3. Editorial Note

In a November 26, 1963, memorandum to President Lyndon B. Johnson, Acting Director of the United States Information Agency (USIA) Donald M. Wilson asserted that world media attention was shifting focus from President John F. Kennedy’s assassination to “prospects for the future under your Administration.” Wilson noted that editorial commentary reflected a “generally positive image” of Johnson. However, he added that there were “anxieties about [Johnson’s] probable course of action.” Wilson stressed that many observers around the world approved of Johnson’s “long service in domestic and foreign affairs,” the “important functions” he executed at President Kennedy’s request, and his civil rights advocacy. (Johnson Library, White House Central Files, Subject Files, Federal Government Organizations, Box FG–314, FG 296, U.S. Information Agency 11/22/63–1/31/64)

In a subsequent December 3 Weekly Report memorandum to Johnson, Wilson described the key themes that the USIA emphasized about Johnson and his activities as the new President, which included: “the person, record and policies” of Johnson; the “uninterrupted continuation of the U.S. Government;” and Johnson’s “commitment to the stated foreign and domestic policies of the United States.” Wilson wrote that USIA had placed special importance on publicizing Johnson’s November 27 address before a Joint Session of Congress, in which the President stressed his commitment to Kennedy’s policies and to continuity. (Johnson Library, White House Central Files, Confidential File, Agency Reports, U.S. Information Agency, Box 135 [1 of 2], United States Information Agency)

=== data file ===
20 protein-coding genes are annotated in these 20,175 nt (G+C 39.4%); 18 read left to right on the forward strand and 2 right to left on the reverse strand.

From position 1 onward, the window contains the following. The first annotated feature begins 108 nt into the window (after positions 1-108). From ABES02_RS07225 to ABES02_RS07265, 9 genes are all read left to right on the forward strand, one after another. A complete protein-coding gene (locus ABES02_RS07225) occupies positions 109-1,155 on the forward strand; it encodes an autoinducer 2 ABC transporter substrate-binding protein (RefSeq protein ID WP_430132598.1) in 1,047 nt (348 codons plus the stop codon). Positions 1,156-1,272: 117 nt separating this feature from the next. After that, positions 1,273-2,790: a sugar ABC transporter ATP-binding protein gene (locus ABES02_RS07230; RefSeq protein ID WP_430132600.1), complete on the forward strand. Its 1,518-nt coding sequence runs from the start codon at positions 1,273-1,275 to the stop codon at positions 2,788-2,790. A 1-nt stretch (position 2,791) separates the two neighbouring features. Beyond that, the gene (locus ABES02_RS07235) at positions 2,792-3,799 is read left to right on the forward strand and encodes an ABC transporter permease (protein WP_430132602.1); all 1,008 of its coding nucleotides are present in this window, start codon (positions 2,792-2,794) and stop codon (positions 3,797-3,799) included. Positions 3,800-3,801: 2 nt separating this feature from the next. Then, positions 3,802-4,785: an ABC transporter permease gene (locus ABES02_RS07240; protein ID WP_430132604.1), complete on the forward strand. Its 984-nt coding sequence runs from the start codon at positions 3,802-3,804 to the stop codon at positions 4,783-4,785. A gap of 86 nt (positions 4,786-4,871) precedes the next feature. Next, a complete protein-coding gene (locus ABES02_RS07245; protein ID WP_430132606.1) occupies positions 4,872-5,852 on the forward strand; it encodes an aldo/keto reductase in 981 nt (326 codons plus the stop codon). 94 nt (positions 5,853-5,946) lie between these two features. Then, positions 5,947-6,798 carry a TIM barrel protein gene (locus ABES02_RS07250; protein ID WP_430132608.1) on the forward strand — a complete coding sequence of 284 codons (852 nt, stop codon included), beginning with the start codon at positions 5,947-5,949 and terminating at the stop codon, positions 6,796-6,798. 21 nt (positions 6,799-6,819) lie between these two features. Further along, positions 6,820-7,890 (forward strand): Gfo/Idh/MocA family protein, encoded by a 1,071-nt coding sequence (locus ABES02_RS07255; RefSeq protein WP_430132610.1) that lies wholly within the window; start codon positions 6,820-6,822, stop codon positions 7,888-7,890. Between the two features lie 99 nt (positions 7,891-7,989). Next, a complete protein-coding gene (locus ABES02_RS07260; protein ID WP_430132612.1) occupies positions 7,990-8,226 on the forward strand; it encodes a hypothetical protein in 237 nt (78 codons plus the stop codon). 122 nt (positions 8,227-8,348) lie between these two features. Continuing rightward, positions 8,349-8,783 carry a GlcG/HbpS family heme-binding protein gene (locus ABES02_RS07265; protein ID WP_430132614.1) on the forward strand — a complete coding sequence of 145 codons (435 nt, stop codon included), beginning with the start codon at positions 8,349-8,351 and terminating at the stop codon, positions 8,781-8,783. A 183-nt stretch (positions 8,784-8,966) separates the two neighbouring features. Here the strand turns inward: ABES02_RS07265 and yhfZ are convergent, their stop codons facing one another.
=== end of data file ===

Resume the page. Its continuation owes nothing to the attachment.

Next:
A December 24 research report entitled “Worldwide Reaction to the First Month of the Johnson administration,” prepared in the [Page 8] Research and Reference Service, USIA, provided a detailed assessment of global public and media opinion, divided by geographical region. The summary highlights section of the report stated that “Worldwide confidence in the United States was demonstrated impressively during the first month of the Johnson administration, with growing confidence in the new President.” Noting the upheaval created by Kennedy’s assassination and questions surrounding U.S. global leadership, the report continued: “While recognizing that the President faces many foreign and domestic tests, there is growing confidence overseas that he will work for peace and civil rights.” While comparisons between Kennedy and Johnson were inevitable, the comparisons “did not seek to put the new President at a disadvantage,” and that “President Johnson is seen as a skilled, experienced political leader more pragmatic than President Kennedy.” (National Archives, RG 306, Office of Research, Research Reports, 1960–1999, Entry P–142, Box 18, R–223–63)